Things are heating up, literally. This week we saw temperatures in the low 90s daytime and high 70s at night. Many growers fertilizing and watering their crops this week while others sprayed for pests.
According to the Texas Boll Weevil Eradication program 205,819.4 acres of cotton is what is currently being carried and is expected to not change too much as season progresses.
We continue to see cotton aphids throughout the Valley but are seeing our usual predators rise to the occasion to control them. Aphid populations have remained moderate but high in some areas that were treated in the mid Valley. I have seen many ladybug larvae emerge within this past week feeding on aphids in the cotton fields. Other predators starting to emerge are the big-eyed bug and minute pirate bug.
The scymnus beetle larva was very present feeding on aphids (they look like a Maltese dog or white mop walking around on cotton leaf). I picked up on quite a few thrips along the river in the Donna area so unless you have cotton barely putting on 1 st or 2nd true leaf I would not be too concerned. Yield loss due to thrip damage is mainly caused at the cotyledon and 1st true leaf stages.
We continued to see cotton fleahoppers increase as this week we noticed many more nymphs in the fields. I also noticed some blasted pin head squares in some of the cotton going into its second week of squaring. Next week will be the main week where our late planted cotton should start putting on pinhead squares. All Valley cotton will be squaring as we monitor for fleahoppers. Fleahopper adults and nymphs like to feed on the squares by sucking the juices causing cotton squares to just dry up, turn brown/grey and fall off. It is important to diligently monitor populations over the next few weeks. During the first 3 weeks of squaring, 15-25 cotton fleahoppers (nymphs and adults) per 100 terminal may cause economic damage.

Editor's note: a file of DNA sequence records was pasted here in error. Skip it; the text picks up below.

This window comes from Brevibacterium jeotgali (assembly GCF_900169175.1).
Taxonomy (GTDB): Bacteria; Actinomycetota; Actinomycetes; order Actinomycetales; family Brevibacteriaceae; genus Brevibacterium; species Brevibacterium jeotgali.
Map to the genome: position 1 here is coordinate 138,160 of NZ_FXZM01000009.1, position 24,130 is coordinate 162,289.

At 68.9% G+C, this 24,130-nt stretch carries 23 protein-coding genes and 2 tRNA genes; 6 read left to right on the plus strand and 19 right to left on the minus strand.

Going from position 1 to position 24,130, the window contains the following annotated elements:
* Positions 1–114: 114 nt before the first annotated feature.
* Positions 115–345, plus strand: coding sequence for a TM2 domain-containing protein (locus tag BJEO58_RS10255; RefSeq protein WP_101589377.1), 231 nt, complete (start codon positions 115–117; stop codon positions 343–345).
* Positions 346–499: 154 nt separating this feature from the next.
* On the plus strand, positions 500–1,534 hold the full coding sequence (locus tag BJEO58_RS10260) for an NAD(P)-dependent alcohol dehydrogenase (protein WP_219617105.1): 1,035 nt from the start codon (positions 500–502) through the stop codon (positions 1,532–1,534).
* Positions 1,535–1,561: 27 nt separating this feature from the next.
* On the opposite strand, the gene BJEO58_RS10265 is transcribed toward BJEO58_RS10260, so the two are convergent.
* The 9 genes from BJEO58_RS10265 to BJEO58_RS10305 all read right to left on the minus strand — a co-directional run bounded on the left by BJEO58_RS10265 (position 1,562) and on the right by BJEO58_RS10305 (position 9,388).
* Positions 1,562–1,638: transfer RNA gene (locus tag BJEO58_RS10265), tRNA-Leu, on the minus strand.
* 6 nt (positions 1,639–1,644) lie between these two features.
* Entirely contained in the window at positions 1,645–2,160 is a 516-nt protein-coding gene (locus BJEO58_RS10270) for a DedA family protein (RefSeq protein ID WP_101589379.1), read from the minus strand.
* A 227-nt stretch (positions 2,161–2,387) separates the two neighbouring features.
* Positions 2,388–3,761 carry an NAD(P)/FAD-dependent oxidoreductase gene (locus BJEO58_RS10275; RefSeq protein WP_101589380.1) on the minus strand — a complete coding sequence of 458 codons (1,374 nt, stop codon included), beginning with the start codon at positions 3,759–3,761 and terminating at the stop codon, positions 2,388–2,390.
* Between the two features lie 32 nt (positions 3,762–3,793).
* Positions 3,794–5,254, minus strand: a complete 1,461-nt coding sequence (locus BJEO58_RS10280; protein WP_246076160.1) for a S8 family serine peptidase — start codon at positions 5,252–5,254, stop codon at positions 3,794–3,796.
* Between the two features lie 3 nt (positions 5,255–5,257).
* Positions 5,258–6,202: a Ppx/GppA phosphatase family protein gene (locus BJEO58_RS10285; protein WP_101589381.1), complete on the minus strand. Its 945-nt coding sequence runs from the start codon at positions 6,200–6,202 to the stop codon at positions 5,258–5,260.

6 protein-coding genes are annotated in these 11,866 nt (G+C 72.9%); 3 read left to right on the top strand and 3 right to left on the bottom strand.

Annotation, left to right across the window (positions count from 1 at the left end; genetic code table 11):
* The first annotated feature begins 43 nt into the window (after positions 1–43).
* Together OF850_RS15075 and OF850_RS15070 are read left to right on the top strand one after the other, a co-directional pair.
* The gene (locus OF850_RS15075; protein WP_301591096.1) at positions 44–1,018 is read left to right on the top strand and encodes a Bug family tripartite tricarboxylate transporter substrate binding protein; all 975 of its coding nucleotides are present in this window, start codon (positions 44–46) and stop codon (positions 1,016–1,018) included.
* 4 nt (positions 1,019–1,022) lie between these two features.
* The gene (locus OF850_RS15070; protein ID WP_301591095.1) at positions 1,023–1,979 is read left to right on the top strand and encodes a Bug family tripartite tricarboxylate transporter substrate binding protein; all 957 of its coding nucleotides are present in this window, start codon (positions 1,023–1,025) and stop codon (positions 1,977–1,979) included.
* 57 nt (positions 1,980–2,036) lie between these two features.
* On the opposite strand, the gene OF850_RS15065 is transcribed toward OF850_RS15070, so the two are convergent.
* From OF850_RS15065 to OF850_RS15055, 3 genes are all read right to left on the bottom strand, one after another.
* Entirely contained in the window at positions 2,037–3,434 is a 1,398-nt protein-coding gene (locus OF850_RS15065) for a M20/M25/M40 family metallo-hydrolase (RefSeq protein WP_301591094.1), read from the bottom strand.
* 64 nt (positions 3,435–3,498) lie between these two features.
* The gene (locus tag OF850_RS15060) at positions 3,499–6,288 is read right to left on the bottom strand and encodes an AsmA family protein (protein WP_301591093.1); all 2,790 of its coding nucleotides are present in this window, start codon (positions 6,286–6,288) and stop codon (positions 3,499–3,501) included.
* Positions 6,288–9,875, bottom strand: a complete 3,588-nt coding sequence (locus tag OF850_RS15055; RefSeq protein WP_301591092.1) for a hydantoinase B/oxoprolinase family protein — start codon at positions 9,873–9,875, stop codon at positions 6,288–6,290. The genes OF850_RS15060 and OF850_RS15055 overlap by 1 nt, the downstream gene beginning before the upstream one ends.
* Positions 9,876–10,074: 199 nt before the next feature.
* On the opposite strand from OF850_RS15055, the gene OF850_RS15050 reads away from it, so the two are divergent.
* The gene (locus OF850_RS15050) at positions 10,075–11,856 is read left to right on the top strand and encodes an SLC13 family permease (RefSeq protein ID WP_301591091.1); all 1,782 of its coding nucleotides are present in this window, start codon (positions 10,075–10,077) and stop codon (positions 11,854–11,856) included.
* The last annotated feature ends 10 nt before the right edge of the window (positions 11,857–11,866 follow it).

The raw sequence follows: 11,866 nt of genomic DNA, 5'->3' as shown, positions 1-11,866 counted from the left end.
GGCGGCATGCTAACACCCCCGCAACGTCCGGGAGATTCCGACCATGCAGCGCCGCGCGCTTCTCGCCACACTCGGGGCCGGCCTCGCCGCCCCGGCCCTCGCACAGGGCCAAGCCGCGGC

Grain sorghum was flowering this week in some areas but the majority of the crop is right at flag leaf or boot stage in the Valley.
We continue to monitor for sugarcane aphids diligently and have yet to see a field with an infestation that warrants spray treatment. There have been many predators present in the sorghum as well as parasitism seen. I believe light sugarcane aphid populations are due to the variety planted and its level of resistance. However, in these fields I have seen predators handling the sugarcane aphids and keeping them at bay. Please walk your fields after they dry from this irrigation since moisture and high heat are key in increasing sugarcane aphid populations.
Corn, Sesame and Sunflowers
Some corn just started silking this week as the first silks emerge from the husks. I have not noticed any pests of concern in corn but moths will be laying eggs on the silks soon so will want to be on lookout for corn earworm.
Sesame continues to develop as the majority is past germination and into the seedling stage. In McCook sunflowers are blooming nicely as we went to check the variety trial planted.